An evacuee mother receives emergency food aid at the evacuation center set up at Saitama Super Arena in Saitama, Japan. (AP/The Yomiuri Shimbun, Jun Yasukawa)

Tens of thousands of people in Northern Japan are still homeless, and the humanitarian relief operation continues. We touch down in Takada in the north, where two thousand residents are estimated to have died in the disaster.

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Tuesday, March 22, 2011
American Jamie Rosenberg reunites with Fumiaki Watanabe. Rosenberg worked with Watanabe for three years, but hadn’t seen him in 8 months. (Jamie Rosenberg)

Jamie Rosenberg joins us after visiting the town of Shichigahama, Japan. Rosenberg lived and worked there for several years and traveled to Plymouth, Massachusetts, with representatives and students from Shichigahama.

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Tuesday, March 22, 2011
Survivors pray for victims at the devastated city of Miyako, northeastern Japan. (AP/Yomiuri Shimbun, Naoya Masuda)

We’ve been reaching out to people in Japan affected by the recent earthquake and tsunami. Read emails from an American who has been unloading food and water from trucks in Kamaishi in northern Japan.

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Monday, March 21, 2011
In this photo released by Tokyo Electric Power Co. (TEPCO), gray smoke rises from Unit 3 of the tsunami-stricken Fukushima Dai-ichi nuclear power plant in Okumamachi, Fukushima Prefecture, Japan. (AP)

Workers at the troubled Fukushima Dai-ichi nuclear power plant were evacuated after reports of smoke coming from two of the troubled nuclear reactors. And Japanese government officials said today that more vegetables and water supplies, including Tokyo’s, may be contaminated by trace levels of radioactive iodine. We get an update on Japan’s nuclear crisis.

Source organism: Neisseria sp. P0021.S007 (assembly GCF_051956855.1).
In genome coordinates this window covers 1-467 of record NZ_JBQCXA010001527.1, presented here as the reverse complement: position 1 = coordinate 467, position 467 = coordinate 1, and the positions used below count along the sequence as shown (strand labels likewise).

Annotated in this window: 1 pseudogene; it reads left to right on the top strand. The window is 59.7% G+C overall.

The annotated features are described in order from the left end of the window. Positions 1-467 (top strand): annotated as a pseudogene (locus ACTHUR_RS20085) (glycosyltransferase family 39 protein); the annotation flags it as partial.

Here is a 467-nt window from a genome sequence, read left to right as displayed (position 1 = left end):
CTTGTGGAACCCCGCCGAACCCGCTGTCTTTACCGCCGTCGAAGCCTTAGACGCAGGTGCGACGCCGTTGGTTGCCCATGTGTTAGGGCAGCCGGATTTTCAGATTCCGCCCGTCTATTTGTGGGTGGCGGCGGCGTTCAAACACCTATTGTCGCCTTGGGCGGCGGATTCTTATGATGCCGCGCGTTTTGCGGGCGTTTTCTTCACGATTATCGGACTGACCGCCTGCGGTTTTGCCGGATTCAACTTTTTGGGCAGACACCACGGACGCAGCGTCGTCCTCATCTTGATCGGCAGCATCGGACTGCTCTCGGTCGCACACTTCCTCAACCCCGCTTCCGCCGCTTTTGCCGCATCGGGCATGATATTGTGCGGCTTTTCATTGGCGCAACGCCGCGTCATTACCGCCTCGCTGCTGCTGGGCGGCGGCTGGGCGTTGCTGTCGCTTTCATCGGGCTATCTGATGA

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Friday, March 18, 2011
A satellite image shows Fukushima Dai-ichi nuclear plant in Japan. (AP/DigitalGlobe)

Japan’s nuclear safety agency announced it has upped the severity rating of the country’s nuclear crisis after discovering evidence of a partial meltdown. We get perspective from a nuclear power critic.

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Friday, March 18, 2011
Survivors use a plastic bucket to get water from a well at the devastated town of Yamada, northeastern Japan. (AP/Yomiuri Shimbun, Takashi Ozaki)

When entire towns are washed away, how do you begin cleaning up and re-building? That’s the question facing Japanese authorities, who have to start the clean-up amid uncertainty over the fate of the country’s Fukushima Dai-ichi nuclear complex, disabled by last week’s earthquake and tsunami.

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Thursday, March 17, 2011
Fukushima Dai-ichi nuclear power plant. (AP/Kyodo News)

Japanese officials suspended helicopter water dumps after the effort failed to cool overheated reactors at the Fukushima Dai-ichi nuclear complex disabled by last week’s earthquake and tsunami. We get some perspective from an expert who has worked at nuclear power plants similar to Fukushima-Dai-ichi.